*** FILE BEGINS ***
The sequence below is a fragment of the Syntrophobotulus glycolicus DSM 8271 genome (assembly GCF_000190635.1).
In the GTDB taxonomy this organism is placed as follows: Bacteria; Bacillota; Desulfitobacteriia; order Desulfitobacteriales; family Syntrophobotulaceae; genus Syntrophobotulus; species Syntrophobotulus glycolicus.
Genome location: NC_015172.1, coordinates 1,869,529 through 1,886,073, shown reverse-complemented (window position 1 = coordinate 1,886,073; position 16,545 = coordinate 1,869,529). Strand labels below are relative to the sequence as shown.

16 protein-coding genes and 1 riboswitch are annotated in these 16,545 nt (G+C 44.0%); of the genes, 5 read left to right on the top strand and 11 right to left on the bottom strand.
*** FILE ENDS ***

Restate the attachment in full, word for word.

The sequence below is a fragment of the Syntrophobotulus glycolicus DSM 8271 genome (assembly GCF_000190635.1).
In the GTDB taxonomy this organism is placed as follows: Bacteria; Bacillota; Desulfitobacteriia; order Desulfitobacteriales; family Syntrophobotulaceae; genus Syntrophobotulus; species Syntrophobotulus glycolicus.
Genome location: NC_015172.1, coordinates 1,869,529 through 1,886,073, shown reverse-complemented (window position 1 = coordinate 1,886,073; position 16,545 = coordinate 1,869,529). Strand labels below are relative to the sequence as shown.

16 protein-coding genes and 1 riboswitch are annotated in these 16,545 nt (G+C 44.0%); of the genes, 5 read left to right on the top strand and 11 right to left on the bottom strand.